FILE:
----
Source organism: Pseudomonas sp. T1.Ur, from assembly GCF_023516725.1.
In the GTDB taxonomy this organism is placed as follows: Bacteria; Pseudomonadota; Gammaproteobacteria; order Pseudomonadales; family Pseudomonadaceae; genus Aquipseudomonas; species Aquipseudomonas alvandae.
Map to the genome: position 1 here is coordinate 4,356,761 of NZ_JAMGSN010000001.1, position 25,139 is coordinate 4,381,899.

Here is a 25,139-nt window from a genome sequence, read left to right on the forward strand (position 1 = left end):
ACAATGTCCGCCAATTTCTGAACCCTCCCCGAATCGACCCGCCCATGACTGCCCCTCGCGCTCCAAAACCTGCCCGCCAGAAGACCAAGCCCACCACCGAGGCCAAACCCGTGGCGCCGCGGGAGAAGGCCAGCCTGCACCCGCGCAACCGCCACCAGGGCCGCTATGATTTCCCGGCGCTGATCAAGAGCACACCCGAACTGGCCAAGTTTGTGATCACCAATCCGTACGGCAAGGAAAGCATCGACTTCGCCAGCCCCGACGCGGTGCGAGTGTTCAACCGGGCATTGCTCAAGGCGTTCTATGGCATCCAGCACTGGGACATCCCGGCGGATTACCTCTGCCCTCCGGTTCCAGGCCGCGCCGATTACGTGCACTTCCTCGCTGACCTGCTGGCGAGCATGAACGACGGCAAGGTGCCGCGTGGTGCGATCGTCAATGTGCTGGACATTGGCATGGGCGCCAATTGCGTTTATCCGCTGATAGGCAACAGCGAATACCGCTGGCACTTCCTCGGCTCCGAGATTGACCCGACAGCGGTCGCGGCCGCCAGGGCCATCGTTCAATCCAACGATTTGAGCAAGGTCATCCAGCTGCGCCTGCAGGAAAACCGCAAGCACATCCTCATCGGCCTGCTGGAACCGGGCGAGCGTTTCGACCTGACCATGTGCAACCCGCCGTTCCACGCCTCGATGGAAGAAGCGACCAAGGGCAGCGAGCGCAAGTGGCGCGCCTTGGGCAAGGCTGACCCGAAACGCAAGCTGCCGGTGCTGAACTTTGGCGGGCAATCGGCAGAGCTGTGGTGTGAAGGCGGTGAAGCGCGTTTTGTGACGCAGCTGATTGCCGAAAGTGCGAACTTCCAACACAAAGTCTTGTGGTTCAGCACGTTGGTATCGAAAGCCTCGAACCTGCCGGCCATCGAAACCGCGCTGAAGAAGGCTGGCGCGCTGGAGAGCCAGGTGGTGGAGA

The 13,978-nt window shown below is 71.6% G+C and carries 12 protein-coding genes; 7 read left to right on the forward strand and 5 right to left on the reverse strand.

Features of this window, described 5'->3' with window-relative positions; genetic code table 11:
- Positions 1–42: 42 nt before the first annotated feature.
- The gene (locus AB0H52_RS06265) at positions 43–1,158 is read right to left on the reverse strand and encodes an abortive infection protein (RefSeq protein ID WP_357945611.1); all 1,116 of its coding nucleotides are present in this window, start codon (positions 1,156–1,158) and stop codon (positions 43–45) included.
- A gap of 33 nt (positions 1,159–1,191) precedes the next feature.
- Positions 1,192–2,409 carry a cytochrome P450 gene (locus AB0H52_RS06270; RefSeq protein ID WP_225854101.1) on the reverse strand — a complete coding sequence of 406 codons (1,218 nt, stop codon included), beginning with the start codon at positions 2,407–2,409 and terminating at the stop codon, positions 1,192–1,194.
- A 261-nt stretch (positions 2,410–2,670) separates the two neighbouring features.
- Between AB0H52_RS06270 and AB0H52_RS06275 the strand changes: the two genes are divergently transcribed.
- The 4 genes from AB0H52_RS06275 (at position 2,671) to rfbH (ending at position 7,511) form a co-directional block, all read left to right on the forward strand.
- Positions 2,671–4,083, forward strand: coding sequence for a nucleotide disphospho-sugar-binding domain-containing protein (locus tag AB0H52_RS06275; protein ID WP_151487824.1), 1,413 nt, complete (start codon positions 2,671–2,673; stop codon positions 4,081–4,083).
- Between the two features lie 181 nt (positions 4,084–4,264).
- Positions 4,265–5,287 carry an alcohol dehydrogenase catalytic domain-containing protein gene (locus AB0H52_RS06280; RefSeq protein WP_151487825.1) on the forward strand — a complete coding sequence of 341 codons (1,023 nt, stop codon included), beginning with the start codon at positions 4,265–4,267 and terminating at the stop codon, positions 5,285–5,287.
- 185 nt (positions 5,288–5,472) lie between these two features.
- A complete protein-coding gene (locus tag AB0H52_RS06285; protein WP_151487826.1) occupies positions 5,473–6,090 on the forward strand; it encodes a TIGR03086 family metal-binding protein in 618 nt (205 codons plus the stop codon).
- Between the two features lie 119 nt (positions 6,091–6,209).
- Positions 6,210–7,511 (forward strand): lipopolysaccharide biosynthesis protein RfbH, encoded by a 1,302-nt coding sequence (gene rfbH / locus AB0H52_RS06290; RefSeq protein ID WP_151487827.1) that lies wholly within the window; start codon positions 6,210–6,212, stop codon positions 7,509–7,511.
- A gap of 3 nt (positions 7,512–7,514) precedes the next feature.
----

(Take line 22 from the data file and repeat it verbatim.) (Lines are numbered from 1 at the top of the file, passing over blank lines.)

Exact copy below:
- A gap of 3 nt (positions 7,512–7,514) precedes the next feature.